Tim Cheung
Tim C6 years ago


Judy T.
Judy T6 years ago

For those who are deluded enough to think that this cynical ploy is designed to help the "poor displaced" Palestinians, it is not. The refugees would not be granted citizenship or passports under the new plan. So the darling of the left, the "Palestinian State," would not grant citizenship to the refugees who have lived there for over sixty years, would not allow any Jews within its borders, and it continues to send rockets to wound and kill civilians within pre-1967 border Israel, meanwhile holding a kidnapped Israeli soldier against all international law, and without allowing any Red Cross or other international access. Israel, their "demon," allows freedom of religion to all, including Muslims; regularly provides sanctuary to gay Palestinians who would be killed if they remained in Gaza or the West Bank because gay people are slain for the crime of their sexual orientation; and routinely provides medical care to seriously ill and injured Palestinians (including terrorists) within Israel proper. The education levels, medical care, and general living standards of Palestinians in both Gaza and the West Bank are greatly improved since 1967, yet no one wants to look at how impoverished and disenfranchised those areas were when they were under Egyptian and Jordanian rule, respectively. No one complained about those situations; no one talked ab

Linda Gilbert
Gregory Gilbert6 years ago

It seems readily apparent that the Israeli's intend is to take take over all Palestinian land that's worth anything and to leave any Palestinians that haven't fled or disappeared in small nonviable ghettos. They have been using a "three steps forward, two steps back approach" that is designed to give the appearance that Israel is being reasonable, at least to those Americans who aren't paying attention. Here is a map of Palestine dated 2007:

I have seen similar maps supplied by the U.N. that show the same incursions by the Israeli's including the "fence" which is built in Palestine has many arms reaching out to various settlements, subividing Palestinian areas which makes even local commerce impossible.

The ability of the United States to act as an impartial and pragmatic arbiter is hamstrung by the political power of certain Jewish groups and even more by the fundamentalist christians who want to hurry along the Rapture and Armageddon. They are no friend of the Israeli Jewish community but believe that Israel has to be restored to its biblical boundries for these prophesies to occur.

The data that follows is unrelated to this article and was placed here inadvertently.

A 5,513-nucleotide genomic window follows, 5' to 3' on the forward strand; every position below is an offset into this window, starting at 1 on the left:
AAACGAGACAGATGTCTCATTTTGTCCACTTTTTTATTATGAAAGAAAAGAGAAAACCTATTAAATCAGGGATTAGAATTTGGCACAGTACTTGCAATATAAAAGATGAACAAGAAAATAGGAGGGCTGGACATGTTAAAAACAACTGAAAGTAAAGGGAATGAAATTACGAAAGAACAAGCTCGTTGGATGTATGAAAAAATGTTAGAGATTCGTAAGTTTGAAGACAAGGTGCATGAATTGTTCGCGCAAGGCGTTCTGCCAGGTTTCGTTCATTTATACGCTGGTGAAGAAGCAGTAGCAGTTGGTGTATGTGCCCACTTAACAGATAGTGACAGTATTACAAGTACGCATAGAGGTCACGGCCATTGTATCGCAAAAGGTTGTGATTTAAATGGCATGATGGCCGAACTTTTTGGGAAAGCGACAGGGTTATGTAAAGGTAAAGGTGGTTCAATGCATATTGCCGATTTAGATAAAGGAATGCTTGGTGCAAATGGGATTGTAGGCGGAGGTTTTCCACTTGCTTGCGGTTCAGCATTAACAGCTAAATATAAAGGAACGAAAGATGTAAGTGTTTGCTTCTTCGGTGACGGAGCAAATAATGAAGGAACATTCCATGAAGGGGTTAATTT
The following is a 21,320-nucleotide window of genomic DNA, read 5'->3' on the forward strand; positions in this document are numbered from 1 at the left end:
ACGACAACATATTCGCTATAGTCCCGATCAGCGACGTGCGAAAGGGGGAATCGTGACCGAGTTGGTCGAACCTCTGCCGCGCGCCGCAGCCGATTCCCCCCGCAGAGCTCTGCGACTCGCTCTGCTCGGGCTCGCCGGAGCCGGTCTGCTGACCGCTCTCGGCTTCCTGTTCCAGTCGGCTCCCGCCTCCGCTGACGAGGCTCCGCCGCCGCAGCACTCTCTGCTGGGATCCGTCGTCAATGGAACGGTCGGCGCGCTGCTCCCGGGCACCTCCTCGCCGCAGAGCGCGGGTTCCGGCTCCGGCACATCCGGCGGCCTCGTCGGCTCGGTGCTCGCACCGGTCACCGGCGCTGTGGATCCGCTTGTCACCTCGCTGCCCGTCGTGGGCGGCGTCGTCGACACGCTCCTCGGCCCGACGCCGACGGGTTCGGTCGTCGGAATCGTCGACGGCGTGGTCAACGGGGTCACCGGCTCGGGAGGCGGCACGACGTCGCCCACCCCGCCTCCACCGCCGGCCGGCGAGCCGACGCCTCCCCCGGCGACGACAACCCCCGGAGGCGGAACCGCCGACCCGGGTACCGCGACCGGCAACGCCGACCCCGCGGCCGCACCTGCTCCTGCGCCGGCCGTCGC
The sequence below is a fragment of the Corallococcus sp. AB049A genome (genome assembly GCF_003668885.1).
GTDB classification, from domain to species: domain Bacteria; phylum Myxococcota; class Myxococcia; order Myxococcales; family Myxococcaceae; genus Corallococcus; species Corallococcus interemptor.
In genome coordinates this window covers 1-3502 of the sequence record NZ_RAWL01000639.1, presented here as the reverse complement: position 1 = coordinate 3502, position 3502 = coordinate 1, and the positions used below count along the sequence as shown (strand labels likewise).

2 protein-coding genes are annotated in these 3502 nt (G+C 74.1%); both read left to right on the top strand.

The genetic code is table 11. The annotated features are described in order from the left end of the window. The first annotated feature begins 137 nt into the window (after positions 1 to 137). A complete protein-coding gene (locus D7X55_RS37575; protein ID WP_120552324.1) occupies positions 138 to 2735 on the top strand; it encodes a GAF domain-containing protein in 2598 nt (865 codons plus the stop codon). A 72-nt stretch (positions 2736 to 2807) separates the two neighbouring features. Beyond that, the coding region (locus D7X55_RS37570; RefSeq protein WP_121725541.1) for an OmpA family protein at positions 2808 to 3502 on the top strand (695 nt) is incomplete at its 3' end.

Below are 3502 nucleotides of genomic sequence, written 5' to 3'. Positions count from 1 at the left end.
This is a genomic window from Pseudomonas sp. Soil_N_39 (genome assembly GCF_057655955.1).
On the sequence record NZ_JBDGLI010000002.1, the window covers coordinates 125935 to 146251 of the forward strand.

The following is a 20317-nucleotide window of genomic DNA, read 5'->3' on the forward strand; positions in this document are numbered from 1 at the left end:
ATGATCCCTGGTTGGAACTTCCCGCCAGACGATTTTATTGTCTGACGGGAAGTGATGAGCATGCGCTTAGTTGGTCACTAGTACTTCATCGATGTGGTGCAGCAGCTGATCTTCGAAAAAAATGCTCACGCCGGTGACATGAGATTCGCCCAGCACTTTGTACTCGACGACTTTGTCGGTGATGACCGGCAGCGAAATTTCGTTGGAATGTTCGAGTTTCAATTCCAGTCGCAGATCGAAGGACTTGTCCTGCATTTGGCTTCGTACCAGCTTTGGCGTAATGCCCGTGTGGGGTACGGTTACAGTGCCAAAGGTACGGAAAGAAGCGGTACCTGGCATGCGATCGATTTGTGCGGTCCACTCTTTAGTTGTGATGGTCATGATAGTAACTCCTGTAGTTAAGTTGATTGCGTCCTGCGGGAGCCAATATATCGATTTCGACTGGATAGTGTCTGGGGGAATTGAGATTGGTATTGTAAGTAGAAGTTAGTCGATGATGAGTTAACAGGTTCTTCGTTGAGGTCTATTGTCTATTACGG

Far from being a useful allie, many would argue that the injustices imposed by the Israeli government supported by the US is the main bone of contention with the Islamic world. Not only do we send billions to Israel directly but our support of Israel probably costs us trillions.

Ahron E.
Ahron E6 years ago

Why do you have only a petition about Palatinian bias by the BBC. Why do you list breecehs in the contract between Israel and Egypt that Israel has made. Did Egypt fufill its part? Why don't you list the violations by the so called Palastians of the Oslo accords. Your whole article is prejidice in favor of so called Palastians. I think Care 2 has many Muslims on its board.
There is no Palastinian nation. So called Palastians are not starving where did you get that from? Palastinians havn'g been living there for centuries they came like carpet baggers after many Jews retruned and made economcly more desirable then the lands they left like Syria. When Mark Twain visited Israel (Palstine according to the Romans) he did not find any people living there in the mid 19th century this included the part of Israel that is currently occupied by Jordan. The whole conflict in my opinion is about how much weatlth the Arabs living in Isreael can steal from the hard working Jews.

tara lav
Bracha Katz6 years ago

The road to peace, and the road to a Palestinian state is through negotiations. Netanyahu has said so many times that he is ready to return to negotiations at anytime without any preconditions. Abbas has been refusing to negotiate.

Will Rogers
Will Rogers6 years ago

It's like as if a Chinese tribe decided to call themselves native Americans based on a unproven 3000 year prophesy, and on the basis of that got New York state. They then get all the real native Americans and stick them on staten island. That is how I suspect the non white world sees it. Of course many Jews will see this as anti Semitic but then again they see anything that doesn't agree with them as anti Semitic and so reasoned discussion often goes out the window. 
Remember the intifada? 12 Israelis were killed and Israel did not stop bombing until 1200 Palestinians were killed. Have they got a 100 to 1 death scale? I do not expect an answer as I know Jews are also in danger if they speak out, for example, Ariel Sharon gave back a few settlements, so they put him in a coma. He's still in a drug induced coma to this day, every one knows that he will never wake up. Its a kind of assassination, but without a post mortem.